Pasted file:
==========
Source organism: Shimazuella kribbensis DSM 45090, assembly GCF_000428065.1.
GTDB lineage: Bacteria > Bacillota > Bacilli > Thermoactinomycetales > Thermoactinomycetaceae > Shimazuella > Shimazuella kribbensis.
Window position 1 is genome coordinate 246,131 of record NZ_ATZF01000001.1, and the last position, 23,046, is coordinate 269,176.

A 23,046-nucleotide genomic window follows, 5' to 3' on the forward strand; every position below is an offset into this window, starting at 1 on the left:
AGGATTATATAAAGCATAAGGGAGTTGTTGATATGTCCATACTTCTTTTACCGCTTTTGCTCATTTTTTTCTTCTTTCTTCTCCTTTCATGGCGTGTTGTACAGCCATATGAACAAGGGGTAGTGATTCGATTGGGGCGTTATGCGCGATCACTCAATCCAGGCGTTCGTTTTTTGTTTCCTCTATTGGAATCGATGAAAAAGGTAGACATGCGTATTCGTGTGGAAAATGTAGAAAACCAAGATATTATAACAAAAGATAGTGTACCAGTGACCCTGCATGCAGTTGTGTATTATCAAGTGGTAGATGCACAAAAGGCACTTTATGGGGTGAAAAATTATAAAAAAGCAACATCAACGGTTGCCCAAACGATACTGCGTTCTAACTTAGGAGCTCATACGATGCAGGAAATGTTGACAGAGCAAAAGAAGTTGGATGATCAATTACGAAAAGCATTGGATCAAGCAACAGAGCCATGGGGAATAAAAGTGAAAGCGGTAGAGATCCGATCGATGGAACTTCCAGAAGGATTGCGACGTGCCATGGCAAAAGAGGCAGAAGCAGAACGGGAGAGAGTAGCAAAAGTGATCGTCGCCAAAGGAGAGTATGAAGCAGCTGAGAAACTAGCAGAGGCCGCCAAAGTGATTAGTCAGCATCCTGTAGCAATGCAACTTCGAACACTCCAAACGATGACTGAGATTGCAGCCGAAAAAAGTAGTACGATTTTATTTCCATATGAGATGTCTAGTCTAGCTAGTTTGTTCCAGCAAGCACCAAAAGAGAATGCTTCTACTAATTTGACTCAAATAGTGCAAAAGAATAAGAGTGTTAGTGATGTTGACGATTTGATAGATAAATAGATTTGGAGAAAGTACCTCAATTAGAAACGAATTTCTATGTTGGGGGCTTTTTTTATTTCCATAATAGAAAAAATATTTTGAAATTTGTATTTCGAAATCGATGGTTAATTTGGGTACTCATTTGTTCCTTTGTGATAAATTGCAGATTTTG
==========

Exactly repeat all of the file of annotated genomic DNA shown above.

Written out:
Source organism: Shimazuella kribbensis DSM 45090, assembly GCF_000428065.1.
GTDB lineage: Bacteria > Bacillota > Bacilli > Thermoactinomycetales > Thermoactinomycetaceae > Shimazuella > Shimazuella kribbensis.
Window position 1 is genome coordinate 246,131 of record NZ_ATZF01000001.1, and the last position, 23,046, is coordinate 269,176.

A 23,046-nucleotide genomic window follows, 5' to 3' on the forward strand; every position below is an offset into this window, starting at 1 on the left:
AGGATTATATAAAGCATAAGGGAGTTGTTGATATGTCCATACTTCTTTTACCGCTTTTGCTCATTTTTTTCTTCTTTCTTCTCCTTTCATGGCGTGTTGTACAGCCATATGAACAAGGGGTAGTGATTCGATTGGGGCGTTATGCGCGATCACTCAATCCAGGCGTTCGTTTTTTGTTTCCTCTATTGGAATCGATGAAAAAGGTAGACATGCGTATTCGTGTGGAAAATGTAGAAAACCAAGATATTATAACAAAAGATAGTGTACCAGTGACCCTGCATGCAGTTGTGTATTATCAAGTGGTAGATGCACAAAAGGCACTTTATGGGGTGAAAAATTATAAAAAAGCAACATCAACGGTTGCCCAAACGATACTGCGTTCTAACTTAGGAGCTCATACGATGCAGGAAATGTTGACAGAGCAAAAGAAGTTGGATGATCAATTACGAAAAGCATTGGATCAAGCAACAGAGCCATGGGGAATAAAAGTGAAAGCGGTAGAGATCCGATCGATGGAACTTCCAGAAGGATTGCGACGTGCCATGGCAAAAGAGGCAGAAGCAGAACGGGAGAGAGTAGCAAAAGTGATCGTCGCCAAAGGAGAGTATGAAGCAGCTGAGAAACTAGCAGAGGCCGCCAAAGTGATTAGTCAGCATCCTGTAGCAATGCAACTTCGAACACTCCAAACGATGACTGAGATTGCAGCCGAAAAAAGTAGTACGATTTTATTTCCATATGAGATGTCTAGTCTAGCTAGTTTGTTCCAGCAAGCACCAAAAGAGAATGCTTCTACTAATTTGACTCAAATAGTGCAAAAGAATAAGAGTGTTAGTGATGTTGACGATTTGATAGATAAATAGATTTGGAGAAAGTACCTCAATTAGAAACGAATTTCTATGTTGGGGGCTTTTTTTATTTCCATAATAGAAAAAATATTTTGAAATTTGTATTTCGAAATCGATGGTTAATTTGGGTACTCATTTGTTCCTTTGTGATAAATTGCAGATTTTG